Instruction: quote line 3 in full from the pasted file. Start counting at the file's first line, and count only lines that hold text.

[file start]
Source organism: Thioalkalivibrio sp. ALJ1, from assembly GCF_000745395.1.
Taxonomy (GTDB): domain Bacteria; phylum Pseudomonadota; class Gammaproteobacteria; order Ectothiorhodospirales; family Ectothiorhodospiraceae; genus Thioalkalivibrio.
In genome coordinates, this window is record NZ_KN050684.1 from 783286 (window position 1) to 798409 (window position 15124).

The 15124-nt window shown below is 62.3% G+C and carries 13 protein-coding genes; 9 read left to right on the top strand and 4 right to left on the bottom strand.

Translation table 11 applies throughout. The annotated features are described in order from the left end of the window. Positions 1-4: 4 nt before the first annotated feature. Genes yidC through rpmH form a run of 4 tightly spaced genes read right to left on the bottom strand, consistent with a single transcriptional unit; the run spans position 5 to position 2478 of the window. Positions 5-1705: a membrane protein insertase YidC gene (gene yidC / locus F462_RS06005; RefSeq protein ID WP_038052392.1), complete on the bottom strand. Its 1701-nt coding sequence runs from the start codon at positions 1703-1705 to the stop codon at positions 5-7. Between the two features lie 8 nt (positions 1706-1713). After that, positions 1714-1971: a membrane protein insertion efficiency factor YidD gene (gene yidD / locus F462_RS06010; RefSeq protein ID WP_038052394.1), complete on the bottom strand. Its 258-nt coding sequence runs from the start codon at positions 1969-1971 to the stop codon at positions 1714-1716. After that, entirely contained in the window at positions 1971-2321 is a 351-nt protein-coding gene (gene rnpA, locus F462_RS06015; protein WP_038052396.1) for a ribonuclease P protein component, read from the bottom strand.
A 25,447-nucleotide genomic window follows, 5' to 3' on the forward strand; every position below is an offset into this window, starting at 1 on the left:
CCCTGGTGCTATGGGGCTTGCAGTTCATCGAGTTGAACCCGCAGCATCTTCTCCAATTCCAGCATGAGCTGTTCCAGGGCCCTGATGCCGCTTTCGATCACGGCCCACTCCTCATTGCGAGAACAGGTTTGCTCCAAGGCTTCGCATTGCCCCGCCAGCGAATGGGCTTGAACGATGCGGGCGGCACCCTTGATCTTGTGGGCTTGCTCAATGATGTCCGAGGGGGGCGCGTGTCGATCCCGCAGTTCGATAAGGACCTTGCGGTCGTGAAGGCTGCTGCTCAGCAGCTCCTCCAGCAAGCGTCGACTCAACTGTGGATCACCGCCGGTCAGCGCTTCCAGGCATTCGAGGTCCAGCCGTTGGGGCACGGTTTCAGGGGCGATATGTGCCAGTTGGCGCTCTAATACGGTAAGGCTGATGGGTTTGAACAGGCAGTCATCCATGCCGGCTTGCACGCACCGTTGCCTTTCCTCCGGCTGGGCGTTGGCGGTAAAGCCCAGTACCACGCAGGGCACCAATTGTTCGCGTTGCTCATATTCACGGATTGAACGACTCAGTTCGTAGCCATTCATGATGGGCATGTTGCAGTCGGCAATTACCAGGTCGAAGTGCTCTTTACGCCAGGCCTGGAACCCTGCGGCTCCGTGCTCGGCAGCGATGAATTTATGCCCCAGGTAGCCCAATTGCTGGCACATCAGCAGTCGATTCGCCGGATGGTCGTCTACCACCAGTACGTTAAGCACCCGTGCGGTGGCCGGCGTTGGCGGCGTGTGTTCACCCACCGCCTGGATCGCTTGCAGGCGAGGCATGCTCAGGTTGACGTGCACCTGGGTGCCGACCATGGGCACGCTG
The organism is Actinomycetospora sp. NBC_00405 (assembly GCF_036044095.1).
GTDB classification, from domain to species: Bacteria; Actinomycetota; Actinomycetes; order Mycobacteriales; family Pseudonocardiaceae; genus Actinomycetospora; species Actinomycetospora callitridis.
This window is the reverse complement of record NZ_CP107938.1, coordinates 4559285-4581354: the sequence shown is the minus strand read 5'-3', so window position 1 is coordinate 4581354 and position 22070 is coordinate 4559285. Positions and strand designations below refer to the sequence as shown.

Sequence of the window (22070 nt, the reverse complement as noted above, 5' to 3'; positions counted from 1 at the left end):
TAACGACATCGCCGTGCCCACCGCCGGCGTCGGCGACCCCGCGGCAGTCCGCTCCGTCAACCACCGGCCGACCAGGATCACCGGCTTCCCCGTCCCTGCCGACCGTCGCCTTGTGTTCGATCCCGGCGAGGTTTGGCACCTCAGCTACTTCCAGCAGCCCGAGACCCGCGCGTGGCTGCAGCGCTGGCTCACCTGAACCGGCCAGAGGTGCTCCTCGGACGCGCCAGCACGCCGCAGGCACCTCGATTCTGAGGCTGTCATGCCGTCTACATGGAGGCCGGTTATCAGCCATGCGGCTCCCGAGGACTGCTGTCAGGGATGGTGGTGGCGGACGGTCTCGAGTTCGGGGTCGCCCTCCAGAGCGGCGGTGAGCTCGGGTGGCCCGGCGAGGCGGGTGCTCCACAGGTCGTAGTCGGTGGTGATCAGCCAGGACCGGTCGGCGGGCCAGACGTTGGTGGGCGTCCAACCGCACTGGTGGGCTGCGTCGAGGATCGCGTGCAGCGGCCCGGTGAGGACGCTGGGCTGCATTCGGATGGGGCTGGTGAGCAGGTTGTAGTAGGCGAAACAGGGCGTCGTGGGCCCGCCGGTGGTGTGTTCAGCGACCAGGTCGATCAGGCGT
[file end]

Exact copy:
In genome coordinates, this window is record NZ_KN050684.1 from 783286 (window position 1) to 798409 (window position 15124).